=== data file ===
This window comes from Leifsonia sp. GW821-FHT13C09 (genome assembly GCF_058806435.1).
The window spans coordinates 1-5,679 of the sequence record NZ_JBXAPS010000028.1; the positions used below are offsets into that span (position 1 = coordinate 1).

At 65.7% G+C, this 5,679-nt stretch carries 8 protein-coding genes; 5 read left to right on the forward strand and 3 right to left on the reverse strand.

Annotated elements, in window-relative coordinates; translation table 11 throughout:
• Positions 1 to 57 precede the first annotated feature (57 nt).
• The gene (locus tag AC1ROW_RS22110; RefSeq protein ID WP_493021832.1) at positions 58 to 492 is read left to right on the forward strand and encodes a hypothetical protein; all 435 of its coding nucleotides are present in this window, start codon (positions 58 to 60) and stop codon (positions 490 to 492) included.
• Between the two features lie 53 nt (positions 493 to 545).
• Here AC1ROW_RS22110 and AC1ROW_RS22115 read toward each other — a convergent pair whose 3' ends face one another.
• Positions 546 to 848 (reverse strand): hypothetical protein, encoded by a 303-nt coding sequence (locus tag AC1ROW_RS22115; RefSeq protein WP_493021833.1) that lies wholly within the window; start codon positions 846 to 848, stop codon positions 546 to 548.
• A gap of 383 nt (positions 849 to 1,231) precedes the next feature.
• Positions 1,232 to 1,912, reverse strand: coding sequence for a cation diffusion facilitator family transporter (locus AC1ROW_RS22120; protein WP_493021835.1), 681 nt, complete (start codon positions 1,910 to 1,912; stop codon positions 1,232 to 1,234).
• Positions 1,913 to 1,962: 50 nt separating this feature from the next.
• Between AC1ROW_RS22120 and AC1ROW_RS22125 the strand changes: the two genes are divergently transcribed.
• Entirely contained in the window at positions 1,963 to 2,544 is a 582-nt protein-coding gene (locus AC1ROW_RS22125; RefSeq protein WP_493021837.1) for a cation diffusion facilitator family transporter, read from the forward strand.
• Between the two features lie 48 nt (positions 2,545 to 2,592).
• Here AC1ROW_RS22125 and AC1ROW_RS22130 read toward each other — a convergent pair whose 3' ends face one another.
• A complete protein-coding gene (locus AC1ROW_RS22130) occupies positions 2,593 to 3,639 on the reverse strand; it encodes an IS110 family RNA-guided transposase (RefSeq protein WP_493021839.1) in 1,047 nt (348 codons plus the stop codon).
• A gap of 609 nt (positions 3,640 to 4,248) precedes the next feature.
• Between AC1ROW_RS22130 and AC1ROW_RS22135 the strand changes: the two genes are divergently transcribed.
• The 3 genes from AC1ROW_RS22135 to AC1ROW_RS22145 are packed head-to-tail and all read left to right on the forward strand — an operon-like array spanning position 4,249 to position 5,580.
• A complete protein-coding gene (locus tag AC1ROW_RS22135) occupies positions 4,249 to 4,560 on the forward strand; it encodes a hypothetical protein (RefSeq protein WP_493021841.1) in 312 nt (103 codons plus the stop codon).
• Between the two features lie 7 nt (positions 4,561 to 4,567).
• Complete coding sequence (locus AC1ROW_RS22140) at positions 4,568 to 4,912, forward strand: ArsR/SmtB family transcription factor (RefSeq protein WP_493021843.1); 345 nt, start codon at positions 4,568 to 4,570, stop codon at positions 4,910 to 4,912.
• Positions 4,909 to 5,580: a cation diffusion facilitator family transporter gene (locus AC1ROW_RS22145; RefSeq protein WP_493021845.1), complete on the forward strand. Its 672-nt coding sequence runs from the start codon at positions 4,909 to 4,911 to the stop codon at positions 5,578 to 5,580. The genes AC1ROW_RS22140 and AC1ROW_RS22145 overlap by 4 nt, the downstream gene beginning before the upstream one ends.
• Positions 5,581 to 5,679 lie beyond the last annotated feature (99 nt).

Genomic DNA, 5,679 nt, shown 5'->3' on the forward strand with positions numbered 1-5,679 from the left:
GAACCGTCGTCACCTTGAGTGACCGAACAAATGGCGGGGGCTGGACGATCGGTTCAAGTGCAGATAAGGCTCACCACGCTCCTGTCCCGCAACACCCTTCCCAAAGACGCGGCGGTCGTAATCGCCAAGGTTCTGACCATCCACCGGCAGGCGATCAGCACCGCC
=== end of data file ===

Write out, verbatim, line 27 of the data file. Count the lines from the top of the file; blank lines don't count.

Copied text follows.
GAACCGTCGTCACCTTGAGTGACCGAACAAATGGCGGGGGCTGGACGATCGGTTCAAGTGCAGATAAGGCTCACCACGCTCCTGTCCCGCAACACCCTTCCCAAAGACGCGGCGGTCGTAATCGCCAAGGTTCTGACCATCCACCGGCAGGCGATCAGCACCGCC